With all 50 states operating on some form of partial lockdown, many workers are able to return to their jobs for the first time in months. However, concerns have been raised for factory workers in particular due to how the environments they work in may place them at a higher risk of COVID-19 infection. As a result, the CDC and OSHA issued new joint guidelines earlier this month for manufacturing and industrial facilities.
The goal of the guidelines is to help manufacturers who are “developing plans for continuing operations in the setting of COVID-19.” In general, the guidelines are meant to be used by any manufacturer. Some specific industries highlighted by the agencies include apparel, metals, auto manufacturing, and food processing.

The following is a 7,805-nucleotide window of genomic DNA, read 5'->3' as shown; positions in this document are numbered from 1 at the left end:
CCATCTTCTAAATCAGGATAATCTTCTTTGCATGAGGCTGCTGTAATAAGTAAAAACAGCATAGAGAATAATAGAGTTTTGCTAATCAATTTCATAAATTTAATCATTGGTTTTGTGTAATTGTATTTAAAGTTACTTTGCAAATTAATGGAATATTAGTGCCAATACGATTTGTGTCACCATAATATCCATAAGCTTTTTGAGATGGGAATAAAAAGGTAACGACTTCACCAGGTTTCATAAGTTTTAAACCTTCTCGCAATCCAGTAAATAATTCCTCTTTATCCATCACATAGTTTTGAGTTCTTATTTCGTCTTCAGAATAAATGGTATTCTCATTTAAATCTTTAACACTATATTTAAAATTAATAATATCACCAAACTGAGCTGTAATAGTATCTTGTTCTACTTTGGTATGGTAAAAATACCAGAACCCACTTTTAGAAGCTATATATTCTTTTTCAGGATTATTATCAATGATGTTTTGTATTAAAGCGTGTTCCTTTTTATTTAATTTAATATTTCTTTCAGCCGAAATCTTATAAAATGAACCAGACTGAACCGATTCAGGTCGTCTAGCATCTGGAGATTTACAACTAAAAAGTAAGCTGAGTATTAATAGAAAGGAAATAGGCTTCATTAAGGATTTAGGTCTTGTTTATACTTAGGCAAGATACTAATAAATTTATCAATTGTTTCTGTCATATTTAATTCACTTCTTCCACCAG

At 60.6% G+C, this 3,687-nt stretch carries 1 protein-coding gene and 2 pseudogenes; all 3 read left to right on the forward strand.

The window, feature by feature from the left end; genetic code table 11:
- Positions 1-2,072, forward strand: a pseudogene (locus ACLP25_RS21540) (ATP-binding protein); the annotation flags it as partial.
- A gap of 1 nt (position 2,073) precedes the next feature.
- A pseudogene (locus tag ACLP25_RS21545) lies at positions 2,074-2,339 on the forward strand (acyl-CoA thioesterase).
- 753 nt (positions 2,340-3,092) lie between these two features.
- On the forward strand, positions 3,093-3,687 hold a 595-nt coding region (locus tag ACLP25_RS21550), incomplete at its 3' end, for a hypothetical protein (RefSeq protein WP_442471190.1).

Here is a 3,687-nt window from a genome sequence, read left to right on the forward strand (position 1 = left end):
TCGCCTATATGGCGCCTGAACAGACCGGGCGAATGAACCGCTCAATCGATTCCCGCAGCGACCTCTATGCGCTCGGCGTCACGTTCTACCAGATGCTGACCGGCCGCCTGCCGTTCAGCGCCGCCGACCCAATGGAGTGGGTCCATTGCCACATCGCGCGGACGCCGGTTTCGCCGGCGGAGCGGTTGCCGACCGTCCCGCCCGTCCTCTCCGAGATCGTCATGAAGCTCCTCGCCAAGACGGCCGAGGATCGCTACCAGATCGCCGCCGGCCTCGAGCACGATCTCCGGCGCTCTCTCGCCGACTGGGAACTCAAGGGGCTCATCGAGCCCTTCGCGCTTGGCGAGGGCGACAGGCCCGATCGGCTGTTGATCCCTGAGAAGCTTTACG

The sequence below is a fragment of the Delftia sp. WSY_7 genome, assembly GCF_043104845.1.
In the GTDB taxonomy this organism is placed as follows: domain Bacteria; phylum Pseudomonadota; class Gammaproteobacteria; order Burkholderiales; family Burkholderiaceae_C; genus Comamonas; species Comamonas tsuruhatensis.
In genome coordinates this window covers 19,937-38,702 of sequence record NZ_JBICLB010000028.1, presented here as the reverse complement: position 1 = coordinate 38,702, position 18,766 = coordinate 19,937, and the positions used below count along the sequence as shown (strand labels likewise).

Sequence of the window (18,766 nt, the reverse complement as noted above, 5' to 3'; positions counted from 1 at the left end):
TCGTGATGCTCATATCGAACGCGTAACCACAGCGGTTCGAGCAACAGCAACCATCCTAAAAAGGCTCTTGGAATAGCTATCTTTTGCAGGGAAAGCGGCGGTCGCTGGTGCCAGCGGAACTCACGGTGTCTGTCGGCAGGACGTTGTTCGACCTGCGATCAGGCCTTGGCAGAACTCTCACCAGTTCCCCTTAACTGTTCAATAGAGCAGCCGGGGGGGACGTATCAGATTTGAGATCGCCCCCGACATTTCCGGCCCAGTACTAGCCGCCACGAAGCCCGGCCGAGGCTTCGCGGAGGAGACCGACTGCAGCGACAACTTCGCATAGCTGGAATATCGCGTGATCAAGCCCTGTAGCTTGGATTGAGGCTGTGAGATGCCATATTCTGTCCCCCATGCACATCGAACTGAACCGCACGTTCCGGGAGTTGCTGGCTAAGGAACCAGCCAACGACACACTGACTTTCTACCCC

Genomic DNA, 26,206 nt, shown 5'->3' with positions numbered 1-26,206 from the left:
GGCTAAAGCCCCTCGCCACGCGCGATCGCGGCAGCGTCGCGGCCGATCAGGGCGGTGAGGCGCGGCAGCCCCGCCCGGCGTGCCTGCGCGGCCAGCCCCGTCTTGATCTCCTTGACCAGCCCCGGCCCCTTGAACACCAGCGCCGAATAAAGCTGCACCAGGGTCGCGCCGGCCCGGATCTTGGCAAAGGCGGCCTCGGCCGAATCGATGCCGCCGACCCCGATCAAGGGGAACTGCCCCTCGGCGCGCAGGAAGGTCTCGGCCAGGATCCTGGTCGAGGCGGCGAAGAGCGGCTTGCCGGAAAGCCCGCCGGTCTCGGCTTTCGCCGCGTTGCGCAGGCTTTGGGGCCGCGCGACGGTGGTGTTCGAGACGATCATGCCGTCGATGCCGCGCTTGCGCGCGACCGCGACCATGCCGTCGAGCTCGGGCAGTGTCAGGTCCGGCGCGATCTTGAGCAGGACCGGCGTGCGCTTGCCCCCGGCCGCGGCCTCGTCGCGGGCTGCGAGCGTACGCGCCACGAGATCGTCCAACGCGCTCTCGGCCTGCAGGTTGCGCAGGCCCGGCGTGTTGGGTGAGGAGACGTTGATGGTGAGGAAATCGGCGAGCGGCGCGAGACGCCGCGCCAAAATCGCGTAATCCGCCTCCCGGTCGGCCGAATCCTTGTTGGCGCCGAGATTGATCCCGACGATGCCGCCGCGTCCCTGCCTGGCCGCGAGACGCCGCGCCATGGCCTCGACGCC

The guidance issued by the agencies mainly focuses on encouraging social distancing measures in the workplace. It’s recommended that workers be spread out at least 6 feet apart while working. Protective barriers and partitions are recommended for areas where social distancing may be hard to implement. Hand washing or sanitizing stations should also be set up throughout the complex for employees to use.
In an effort to stick to these measures, the CDC and OSHA also suggest limiting how many employees are either in an area or working at any given time. Shifts should be staggered, with workstations and other areas thoroughly cleaned. Employees should also receive COVID-19 related education, know how to recognize symptoms, and be able to take sick time without penalty.
Additionally, the guidelines do recommend that employers have their workers wear face masks. However, instead of cloth coverings, they suggest they be equipped with N95 or medical face masks. Workers should also be screened before entering the facilities, by way of temperature checks and verbal screenings asking if they have experienced any potential COVID-19 symptoms in the past 24 hours. While these guidelines are comprehensive, it’s unsure if these will become a legal standard, or enforced in any way.